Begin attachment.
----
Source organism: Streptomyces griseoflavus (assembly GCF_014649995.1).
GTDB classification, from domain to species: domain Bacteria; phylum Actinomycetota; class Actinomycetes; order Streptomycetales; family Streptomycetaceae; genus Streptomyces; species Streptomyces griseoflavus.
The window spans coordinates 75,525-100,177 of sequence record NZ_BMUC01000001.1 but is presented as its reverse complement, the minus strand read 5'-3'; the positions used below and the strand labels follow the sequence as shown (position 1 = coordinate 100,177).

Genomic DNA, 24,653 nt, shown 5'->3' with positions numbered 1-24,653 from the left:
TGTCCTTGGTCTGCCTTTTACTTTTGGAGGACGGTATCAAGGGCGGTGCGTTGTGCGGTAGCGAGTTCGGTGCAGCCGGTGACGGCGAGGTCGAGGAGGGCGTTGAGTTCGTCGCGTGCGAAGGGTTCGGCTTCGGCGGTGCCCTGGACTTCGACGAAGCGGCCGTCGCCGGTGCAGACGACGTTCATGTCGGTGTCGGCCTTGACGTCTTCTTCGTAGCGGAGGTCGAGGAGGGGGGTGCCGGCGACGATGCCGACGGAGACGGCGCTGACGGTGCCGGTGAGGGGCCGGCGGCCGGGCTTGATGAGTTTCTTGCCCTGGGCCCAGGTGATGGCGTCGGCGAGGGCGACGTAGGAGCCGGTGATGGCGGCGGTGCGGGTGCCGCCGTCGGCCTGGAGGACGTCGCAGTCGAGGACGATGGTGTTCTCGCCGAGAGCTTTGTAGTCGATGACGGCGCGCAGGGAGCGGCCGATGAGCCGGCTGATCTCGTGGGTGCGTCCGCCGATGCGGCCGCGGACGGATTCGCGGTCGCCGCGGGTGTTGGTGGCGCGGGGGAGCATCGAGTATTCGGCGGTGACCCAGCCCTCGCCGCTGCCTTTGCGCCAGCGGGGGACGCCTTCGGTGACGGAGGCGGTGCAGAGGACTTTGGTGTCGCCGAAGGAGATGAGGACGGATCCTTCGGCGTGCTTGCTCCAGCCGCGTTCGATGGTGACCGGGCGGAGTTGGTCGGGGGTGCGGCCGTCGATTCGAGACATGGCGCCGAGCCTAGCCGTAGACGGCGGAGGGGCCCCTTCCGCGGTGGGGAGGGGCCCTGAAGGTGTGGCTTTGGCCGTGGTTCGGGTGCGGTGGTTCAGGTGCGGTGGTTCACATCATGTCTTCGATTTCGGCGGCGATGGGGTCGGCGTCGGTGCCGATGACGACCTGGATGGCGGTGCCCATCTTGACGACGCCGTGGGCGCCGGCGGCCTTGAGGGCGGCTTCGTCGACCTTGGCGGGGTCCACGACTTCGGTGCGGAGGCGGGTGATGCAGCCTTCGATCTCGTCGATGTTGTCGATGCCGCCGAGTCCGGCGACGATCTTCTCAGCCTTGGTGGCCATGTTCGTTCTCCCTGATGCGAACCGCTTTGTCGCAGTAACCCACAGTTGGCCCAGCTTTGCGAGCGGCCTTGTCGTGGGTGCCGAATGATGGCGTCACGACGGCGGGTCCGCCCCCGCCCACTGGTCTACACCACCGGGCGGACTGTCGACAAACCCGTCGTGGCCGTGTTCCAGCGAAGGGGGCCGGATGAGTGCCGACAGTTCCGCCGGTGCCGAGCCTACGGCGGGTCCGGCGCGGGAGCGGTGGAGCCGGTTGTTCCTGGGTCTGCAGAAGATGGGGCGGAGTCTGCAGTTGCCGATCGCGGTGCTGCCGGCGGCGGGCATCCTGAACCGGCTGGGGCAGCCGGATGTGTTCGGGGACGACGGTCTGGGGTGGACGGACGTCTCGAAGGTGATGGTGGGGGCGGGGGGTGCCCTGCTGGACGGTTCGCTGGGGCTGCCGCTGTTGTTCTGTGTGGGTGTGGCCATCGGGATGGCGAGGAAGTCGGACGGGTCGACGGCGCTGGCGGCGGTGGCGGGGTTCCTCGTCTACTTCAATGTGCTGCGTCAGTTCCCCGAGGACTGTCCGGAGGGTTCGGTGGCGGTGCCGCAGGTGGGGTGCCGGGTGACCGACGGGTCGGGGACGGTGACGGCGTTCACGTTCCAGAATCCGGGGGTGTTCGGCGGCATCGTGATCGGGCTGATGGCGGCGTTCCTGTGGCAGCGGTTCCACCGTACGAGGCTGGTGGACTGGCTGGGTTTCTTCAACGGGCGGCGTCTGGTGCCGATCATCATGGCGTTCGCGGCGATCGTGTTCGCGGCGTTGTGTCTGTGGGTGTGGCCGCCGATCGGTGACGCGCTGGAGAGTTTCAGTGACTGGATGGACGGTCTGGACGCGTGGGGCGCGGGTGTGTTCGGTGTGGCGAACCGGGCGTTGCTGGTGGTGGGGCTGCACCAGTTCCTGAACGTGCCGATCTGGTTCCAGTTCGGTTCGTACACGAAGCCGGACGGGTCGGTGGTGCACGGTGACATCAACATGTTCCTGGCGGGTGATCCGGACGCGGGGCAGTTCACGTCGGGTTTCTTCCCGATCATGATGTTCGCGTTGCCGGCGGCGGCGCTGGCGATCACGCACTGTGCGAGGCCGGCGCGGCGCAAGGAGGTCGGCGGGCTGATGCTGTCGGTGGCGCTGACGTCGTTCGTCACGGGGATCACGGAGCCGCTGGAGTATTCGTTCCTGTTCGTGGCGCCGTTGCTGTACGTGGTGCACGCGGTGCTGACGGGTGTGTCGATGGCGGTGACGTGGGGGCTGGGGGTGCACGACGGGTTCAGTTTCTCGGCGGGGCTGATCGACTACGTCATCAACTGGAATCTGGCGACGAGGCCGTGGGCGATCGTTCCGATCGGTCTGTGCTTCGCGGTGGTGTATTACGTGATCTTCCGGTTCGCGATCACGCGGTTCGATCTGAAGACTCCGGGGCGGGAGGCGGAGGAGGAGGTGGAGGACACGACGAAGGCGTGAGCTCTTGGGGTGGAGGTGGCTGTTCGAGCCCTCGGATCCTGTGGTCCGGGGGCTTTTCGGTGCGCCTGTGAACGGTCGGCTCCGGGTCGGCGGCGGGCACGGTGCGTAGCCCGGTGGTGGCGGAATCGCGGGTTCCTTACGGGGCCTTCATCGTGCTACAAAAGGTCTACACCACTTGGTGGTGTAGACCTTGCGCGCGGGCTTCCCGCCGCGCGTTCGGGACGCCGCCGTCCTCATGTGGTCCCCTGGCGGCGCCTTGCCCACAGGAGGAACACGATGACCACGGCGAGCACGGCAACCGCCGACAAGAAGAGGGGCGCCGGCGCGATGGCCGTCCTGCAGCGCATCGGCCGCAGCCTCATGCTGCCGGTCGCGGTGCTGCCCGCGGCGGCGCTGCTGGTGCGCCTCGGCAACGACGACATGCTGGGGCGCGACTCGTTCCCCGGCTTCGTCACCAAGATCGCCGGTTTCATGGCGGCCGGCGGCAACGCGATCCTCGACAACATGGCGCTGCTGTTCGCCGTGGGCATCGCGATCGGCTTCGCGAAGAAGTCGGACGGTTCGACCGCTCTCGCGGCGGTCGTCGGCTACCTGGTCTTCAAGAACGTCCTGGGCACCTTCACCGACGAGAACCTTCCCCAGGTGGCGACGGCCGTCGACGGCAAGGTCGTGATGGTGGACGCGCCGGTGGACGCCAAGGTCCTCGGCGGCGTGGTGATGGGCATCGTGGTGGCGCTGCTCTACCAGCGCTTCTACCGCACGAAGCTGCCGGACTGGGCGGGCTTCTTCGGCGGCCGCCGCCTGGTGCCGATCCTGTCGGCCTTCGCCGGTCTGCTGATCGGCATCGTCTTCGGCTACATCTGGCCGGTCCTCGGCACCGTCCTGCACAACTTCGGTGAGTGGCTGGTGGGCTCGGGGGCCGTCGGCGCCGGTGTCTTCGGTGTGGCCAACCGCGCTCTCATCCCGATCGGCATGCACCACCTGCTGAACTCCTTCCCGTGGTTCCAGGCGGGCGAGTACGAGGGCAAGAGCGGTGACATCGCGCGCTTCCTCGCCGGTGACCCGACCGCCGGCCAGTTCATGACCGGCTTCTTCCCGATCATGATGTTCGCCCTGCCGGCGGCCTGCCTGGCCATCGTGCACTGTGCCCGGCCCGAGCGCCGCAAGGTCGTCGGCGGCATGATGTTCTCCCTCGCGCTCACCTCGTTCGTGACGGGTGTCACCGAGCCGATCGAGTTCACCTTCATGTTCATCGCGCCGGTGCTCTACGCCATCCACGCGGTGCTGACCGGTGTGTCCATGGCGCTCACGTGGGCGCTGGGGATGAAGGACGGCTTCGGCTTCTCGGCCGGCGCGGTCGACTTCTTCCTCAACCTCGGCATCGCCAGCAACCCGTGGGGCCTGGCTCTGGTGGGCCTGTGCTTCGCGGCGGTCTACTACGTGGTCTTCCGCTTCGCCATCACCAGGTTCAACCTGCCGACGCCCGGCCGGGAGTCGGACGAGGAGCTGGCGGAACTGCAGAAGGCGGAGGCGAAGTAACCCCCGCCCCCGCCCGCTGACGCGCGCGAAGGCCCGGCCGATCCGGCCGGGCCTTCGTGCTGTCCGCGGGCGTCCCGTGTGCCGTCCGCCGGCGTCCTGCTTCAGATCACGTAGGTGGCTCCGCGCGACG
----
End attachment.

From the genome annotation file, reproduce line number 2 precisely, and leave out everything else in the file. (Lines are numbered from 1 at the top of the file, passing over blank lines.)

GTDB classification, from domain to species: domain Bacteria; phylum Actinomycetota; class Actinomycetes; order Streptomycetales; family Streptomycetaceae; genus Streptomyces; species Streptomyces griseoflavus.